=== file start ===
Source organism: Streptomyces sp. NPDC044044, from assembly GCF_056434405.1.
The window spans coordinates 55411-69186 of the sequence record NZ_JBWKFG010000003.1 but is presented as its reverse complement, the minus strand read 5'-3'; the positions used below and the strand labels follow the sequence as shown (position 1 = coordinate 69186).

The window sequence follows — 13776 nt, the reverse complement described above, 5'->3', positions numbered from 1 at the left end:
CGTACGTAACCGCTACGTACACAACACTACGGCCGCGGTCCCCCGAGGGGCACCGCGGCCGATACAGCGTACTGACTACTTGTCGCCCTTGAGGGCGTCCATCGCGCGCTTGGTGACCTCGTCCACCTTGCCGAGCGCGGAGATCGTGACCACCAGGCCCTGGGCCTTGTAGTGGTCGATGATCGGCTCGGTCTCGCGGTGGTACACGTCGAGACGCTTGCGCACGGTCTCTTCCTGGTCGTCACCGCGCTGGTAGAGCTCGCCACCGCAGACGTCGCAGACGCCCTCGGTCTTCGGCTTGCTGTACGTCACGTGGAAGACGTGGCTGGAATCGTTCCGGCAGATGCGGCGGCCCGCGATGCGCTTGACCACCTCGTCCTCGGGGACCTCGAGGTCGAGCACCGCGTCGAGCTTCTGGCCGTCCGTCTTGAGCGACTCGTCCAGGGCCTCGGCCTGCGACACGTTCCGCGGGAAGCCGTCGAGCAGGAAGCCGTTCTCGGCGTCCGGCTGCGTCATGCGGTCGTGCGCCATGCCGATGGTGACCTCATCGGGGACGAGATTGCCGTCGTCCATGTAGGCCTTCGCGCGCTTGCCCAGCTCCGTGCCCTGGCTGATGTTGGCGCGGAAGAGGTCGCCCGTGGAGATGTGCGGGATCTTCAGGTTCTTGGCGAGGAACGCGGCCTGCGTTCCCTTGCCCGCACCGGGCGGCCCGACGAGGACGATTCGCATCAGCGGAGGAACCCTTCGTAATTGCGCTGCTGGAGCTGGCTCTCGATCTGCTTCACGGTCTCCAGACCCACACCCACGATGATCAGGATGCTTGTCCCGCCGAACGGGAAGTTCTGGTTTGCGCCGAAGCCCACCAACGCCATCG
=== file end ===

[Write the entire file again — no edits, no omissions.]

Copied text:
Source organism: Streptomyces sp. NPDC044044, from assembly GCF_056434405.1.
The window spans coordinates 55411-69186 of the sequence record NZ_JBWKFG010000003.1 but is presented as its reverse complement, the minus strand read 5'-3'; the positions used below and the strand labels follow the sequence as shown (position 1 = coordinate 69186).

The window sequence follows — 13776 nt, the reverse complement described above, 5'->3', positions numbered from 1 at the left end:
CGTACGTAACCGCTACGTACACAACACTACGGCCGCGGTCCCCCGAGGGGCACCGCGGCCGATACAGCGTACTGACTACTTGTCGCCCTTGAGGGCGTCCATCGCGCGCTTGGTGACCTCGTCCACCTTGCCGAGCGCGGAGATCGTGACCACCAGGCCCTGGGCCTTGTAGTGGTCGATGATCGGCTCGGTCTCGCGGTGGTACACGTCGAGACGCTTGCGCACGGTCTCTTCCTGGTCGTCACCGCGCTGGTAGAGCTCGCCACCGCAGACGTCGCAGACGCCCTCGGTCTTCGGCTTGCTGTACGTCACGTGGAAGACGTGGCTGGAATCGTTCCGGCAGATGCGGCGGCCCGCGATGCGCTTGACCACCTCGTCCTCGGGGACCTCGAGGTCGAGCACCGCGTCGAGCTTCTGGCCGTCCGTCTTGAGCGACTCGTCCAGGGCCTCGGCCTGCGACACGTTCCGCGGGAAGCCGTCGAGCAGGAAGCCGTTCTCGGCGTCCGGCTGCGTCATGCGGTCGTGCGCCATGCCGATGGTGACCTCATCGGGGACGAGATTGCCGTCGTCCATGTAGGCCTTCGCGCGCTTGCCCAGCTCCGTGCCCTGGCTGATGTTGGCGCGGAAGAGGTCGCCCGTGGAGATGTGCGGGATCTTCAGGTTCTTGGCGAGGAACGCGGCCTGCGTTCCCTTGCCCGCACCGGGCGGCCCGACGAGGACGATTCGCATCAGCGGAGGAACCCTTCGTAATTGCGCTGCTGGAGCTGGCTCTCGATCTGCTTCACGGTCTCCAGACCCACACCCACGATGATCAGGATGCTTGTCCCGCCGAACGGGAAGTTCTGGTTTGCGCCGAAGCCCACCAACGCCATCG